Who should not have this procedure?

If you are on a blood thinning medication (e.g. CoumadinÆ), or if you have an active infection going on, you should not have the procedure. The patients also have to meet certain other screening criteria before implanting the pump.

Additional information?

More detailed information is available from the manufacturer of this device. At the time of consultation you will receive a Synchromed™ Infusion System Patient Education Booklet. Additional information is also available at the Medtronics™ Web Site @ www.medtronics.com/neuro/apt/faq.html.

FDA approved SynchroMed II

The new SynchroMed pump was approved by the Food and Drug Administration in April, but until last week it was released in the United States only on a limited basis.

For sufferers of chronic pain, often those with cancer or back-related woes, the pump delivers morphine directly to the fluid-filled area surrounding the spinal cord, a more efficient system than using drugs. For those with spasticity, a drug called Lioresal Intrathecal, which relaxes the muscles, is administered.

The SynchroMed II Programmable Pump, developed by Medtronic, Inc., offers several benefits to patients and physicians. Implanted just under the skin, the pump delivers medication directly to the area around the spinal cord, meaning less medication is needed and there are fewer side effects compared to when the drugs are taken orally.

The new 20 ml version is 30 percent smaller and 20 percent lighter than the previous model, and the new pump’s smaller size and contoured shape is designed to enhance patient comfort. The new pump also comes in a 40 ml version, which can extend refill intervals by up to two times the current intervals, reducing the number of office visits patients must make to have their pumps refilled. In addition, physicians can adjust the SynchroMed II pump to meet individual patient needs.

The pump costs about $10,000 to $12,000 and is covered by Medicare and major insurers.

Pain is big business, both for device companies like Medtronic and for pharmaceutical firms. Chronic pain — defined as pain that recurs or lasts more than six months — affects 25 percent of the U.S. population and costs employers more than $100 billion a year in medical costs.

Pain management products fall under Medtronic’s neurological and diabetes division, which generated annual revenue last year of $1.6 billion, an increase of 22 percent over 2002.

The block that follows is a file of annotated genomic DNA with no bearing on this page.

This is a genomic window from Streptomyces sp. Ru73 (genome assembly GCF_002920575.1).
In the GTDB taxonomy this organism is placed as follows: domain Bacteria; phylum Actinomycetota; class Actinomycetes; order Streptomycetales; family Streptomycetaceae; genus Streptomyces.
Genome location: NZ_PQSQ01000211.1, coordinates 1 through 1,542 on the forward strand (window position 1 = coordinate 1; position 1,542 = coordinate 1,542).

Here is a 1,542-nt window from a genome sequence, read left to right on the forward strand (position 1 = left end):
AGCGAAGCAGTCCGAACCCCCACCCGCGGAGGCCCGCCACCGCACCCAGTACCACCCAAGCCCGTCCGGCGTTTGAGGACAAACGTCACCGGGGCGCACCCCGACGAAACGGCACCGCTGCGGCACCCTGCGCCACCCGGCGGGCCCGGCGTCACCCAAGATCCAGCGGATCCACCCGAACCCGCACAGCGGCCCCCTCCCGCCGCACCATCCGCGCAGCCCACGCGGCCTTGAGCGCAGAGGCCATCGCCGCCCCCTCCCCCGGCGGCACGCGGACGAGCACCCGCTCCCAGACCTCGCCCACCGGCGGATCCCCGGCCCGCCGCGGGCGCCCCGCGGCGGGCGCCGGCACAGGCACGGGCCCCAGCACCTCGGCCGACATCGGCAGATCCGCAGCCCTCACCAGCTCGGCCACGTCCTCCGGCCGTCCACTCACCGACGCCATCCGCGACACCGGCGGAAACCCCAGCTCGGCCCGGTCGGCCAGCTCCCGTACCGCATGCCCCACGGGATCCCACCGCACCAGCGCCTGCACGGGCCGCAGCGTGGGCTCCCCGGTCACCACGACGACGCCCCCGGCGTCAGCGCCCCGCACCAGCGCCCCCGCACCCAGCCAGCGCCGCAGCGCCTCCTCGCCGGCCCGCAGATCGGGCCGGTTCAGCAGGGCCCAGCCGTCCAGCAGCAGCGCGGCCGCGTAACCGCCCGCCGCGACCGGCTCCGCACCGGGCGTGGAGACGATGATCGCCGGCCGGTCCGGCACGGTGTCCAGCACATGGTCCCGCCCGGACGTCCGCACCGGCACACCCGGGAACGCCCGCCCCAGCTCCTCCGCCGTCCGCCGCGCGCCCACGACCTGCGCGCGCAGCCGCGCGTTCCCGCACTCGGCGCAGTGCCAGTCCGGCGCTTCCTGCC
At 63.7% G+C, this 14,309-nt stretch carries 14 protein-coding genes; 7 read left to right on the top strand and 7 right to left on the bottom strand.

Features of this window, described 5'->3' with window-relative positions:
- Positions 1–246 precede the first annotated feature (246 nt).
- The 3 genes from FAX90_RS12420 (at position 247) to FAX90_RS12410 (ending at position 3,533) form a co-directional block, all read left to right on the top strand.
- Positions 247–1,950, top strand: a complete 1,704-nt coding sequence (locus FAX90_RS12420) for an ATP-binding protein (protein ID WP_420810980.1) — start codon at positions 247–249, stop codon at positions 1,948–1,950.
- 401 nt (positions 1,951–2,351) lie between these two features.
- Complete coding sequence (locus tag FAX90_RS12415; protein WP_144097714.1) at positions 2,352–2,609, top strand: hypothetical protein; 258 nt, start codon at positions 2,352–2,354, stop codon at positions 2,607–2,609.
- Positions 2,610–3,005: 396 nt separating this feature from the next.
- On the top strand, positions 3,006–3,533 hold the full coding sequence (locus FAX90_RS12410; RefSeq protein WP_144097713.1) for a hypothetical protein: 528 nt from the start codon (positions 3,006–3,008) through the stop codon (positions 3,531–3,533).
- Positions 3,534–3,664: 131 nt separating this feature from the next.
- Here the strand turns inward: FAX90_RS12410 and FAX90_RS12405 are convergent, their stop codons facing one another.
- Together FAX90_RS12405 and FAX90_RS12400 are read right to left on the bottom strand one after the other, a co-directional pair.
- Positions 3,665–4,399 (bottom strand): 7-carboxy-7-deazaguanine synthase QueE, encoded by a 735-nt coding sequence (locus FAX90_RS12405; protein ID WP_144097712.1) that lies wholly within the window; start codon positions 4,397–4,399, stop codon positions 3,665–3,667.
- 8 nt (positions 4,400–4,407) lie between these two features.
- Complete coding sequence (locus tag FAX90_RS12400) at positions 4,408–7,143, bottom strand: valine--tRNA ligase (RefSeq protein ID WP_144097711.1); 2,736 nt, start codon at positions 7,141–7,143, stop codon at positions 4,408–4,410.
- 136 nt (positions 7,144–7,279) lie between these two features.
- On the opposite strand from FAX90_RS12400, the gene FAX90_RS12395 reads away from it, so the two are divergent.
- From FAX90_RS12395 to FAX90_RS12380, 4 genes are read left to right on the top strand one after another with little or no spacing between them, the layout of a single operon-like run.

medtronic.com/

Florida Pain Patient Faces Decades in Prison for Pain Medication

Richard Paey, 45, of Hudson, Florida, is disabled. Injured in a traffic accident in 1985 while attending law school at the University of Pennsylvania, Paey suffered a severely herniated disk in his lower back. A first surgery failed, and a second operation, an experimental procedure involving screw inserted into his spine, only aggravated matters. It left his backbone splintered and the mass of nerves surrounding it mangled. Paey, who relies on a wheelchair for mobility, was left in excruciating chronic pain, which he treated with prescribed opioid pain relievers.

But Paey’s odyssey from being just another of America’s tens of millions of chronic pain sufferers to a Florida jail cell was about to get underway. Paey and his family had been living in New Jersey, where a physician prescribed large amounts of opioid pain relievers for Paey, but when they moved to Florida, they could not find doctors willing to provide the high-dosage prescriptions needed to fend off the pain that tormented him.

Paey, who has also been diagnosed with advanced multiple sclerosis, resorted to filling out prescription forms obtained from his New Jersey doctor and eventually came to the attention of the Drug Enforcement Administration and the Pasco County Sheriff’s Office. Investigators reported watching Paey and his wheelchair roll into one pharmacy after another to pick up fraudulent prescriptions, adding up to more than 200 prescriptions and 18,000 pain pills in a year’s time.